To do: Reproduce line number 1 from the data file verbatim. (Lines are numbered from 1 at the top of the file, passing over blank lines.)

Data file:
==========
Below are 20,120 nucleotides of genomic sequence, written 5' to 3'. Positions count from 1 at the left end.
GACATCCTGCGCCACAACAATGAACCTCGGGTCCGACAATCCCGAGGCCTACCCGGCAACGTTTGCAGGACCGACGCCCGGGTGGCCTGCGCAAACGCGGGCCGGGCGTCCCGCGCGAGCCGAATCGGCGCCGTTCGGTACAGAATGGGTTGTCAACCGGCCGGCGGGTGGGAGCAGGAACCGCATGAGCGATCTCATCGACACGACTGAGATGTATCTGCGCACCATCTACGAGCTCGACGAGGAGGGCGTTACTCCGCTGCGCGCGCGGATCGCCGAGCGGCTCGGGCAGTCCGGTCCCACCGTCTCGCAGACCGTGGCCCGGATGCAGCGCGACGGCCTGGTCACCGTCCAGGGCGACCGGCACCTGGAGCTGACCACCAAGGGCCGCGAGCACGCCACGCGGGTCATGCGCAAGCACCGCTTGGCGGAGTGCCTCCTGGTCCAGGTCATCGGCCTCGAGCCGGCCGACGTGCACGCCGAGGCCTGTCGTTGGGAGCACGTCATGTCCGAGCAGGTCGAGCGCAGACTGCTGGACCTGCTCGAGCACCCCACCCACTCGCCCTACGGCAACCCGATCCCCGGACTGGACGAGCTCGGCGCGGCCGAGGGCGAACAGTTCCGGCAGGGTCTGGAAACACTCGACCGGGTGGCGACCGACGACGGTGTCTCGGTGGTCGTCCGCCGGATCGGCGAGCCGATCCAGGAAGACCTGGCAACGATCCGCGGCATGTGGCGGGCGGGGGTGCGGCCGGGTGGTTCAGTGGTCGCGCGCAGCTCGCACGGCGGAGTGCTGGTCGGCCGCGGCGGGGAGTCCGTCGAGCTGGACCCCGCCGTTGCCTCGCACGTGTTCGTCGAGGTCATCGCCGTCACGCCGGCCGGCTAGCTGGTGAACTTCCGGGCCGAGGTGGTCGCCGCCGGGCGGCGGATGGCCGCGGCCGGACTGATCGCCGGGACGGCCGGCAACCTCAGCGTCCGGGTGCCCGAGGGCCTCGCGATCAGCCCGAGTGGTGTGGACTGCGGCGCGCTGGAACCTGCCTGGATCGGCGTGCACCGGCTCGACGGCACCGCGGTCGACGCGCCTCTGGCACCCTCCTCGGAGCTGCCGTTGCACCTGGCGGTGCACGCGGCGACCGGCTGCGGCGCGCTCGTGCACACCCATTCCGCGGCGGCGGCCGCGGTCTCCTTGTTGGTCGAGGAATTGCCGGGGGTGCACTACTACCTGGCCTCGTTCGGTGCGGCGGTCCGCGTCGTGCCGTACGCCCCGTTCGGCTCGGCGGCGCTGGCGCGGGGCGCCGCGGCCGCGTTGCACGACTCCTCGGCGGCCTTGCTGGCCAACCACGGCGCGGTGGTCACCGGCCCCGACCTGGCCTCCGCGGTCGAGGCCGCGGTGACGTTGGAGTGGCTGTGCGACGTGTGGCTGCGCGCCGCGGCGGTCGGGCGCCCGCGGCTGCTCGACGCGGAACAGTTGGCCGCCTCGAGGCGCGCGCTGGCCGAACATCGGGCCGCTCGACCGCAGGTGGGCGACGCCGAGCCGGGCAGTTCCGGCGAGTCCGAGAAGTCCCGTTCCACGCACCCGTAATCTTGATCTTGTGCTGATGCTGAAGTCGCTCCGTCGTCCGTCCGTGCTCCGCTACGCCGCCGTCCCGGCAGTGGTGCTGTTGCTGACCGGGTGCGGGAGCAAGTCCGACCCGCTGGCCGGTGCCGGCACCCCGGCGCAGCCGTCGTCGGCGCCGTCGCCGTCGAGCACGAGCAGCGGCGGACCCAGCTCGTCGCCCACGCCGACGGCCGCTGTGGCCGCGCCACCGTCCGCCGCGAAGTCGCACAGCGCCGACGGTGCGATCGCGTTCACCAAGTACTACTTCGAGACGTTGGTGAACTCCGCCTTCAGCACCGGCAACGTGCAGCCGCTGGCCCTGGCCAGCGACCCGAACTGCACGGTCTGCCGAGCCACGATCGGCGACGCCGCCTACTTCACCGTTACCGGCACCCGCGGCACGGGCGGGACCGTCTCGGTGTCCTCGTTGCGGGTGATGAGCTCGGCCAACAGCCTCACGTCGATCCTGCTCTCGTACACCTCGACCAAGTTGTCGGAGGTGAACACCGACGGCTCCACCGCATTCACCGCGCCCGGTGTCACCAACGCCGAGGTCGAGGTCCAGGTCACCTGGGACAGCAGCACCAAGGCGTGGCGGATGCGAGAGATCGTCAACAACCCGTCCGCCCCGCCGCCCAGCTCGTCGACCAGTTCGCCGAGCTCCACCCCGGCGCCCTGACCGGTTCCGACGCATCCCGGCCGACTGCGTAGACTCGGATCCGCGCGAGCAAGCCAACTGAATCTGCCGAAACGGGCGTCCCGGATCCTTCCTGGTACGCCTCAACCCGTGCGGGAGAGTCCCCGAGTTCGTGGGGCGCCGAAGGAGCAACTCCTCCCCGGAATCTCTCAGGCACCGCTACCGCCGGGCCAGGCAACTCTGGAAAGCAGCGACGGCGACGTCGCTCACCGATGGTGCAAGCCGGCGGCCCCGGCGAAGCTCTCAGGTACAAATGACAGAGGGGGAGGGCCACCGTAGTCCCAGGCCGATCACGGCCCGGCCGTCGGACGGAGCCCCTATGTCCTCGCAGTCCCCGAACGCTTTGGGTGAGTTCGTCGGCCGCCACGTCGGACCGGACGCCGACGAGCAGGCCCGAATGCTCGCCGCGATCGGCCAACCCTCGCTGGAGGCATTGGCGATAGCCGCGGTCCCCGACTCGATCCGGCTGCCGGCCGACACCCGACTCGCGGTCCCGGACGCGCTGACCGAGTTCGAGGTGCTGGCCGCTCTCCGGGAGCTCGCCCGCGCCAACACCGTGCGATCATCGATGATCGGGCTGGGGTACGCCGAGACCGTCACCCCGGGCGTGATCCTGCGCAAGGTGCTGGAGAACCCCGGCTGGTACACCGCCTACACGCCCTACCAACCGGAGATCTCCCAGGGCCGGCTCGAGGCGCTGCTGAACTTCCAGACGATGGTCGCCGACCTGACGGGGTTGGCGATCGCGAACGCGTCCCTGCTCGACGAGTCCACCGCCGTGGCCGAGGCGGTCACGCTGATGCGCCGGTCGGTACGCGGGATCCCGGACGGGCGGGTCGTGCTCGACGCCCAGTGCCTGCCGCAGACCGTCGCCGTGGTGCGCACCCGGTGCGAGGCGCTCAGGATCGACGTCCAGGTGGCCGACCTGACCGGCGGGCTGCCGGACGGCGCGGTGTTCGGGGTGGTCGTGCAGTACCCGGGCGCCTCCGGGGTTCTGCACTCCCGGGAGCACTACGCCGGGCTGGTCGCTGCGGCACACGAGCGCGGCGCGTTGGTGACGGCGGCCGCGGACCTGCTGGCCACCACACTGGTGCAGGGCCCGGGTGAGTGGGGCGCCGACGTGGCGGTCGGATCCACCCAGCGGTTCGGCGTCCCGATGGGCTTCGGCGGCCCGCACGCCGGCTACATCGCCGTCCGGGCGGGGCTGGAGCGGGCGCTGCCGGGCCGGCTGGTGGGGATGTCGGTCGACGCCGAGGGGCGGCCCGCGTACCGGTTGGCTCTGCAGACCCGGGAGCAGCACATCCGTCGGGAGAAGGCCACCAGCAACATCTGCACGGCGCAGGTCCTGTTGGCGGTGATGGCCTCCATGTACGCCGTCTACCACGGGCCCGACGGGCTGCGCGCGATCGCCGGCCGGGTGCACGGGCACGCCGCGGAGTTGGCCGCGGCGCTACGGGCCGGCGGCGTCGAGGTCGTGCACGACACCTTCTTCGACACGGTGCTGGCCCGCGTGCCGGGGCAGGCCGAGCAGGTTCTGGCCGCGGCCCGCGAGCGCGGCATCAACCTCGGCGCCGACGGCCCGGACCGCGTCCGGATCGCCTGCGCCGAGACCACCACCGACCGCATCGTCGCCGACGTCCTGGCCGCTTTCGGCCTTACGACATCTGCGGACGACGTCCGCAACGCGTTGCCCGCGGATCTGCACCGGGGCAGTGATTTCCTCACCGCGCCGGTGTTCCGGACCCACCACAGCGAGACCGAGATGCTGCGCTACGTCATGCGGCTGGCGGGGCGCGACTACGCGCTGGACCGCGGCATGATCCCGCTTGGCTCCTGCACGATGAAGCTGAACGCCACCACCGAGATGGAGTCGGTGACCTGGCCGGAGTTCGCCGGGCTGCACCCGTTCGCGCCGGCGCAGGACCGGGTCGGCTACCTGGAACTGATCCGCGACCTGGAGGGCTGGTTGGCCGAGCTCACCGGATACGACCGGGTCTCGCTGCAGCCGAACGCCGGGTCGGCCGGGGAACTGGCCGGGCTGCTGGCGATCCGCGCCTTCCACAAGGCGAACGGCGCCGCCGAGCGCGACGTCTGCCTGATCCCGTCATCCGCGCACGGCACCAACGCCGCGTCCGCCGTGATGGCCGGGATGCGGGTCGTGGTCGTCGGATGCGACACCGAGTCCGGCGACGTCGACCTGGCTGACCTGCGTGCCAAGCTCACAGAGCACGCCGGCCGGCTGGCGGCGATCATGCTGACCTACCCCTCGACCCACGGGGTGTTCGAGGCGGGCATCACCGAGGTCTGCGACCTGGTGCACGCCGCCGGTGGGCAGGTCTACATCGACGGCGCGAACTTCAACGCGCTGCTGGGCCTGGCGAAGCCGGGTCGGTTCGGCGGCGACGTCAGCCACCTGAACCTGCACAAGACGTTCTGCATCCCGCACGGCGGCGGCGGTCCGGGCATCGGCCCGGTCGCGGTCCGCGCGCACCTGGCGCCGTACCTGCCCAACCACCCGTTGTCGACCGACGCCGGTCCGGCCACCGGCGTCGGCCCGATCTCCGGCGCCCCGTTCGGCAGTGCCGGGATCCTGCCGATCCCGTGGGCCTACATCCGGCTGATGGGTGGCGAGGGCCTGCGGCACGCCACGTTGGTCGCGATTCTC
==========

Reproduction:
Below are 20,120 nucleotides of genomic sequence, written 5' to 3'. Positions count from 1 at the left end.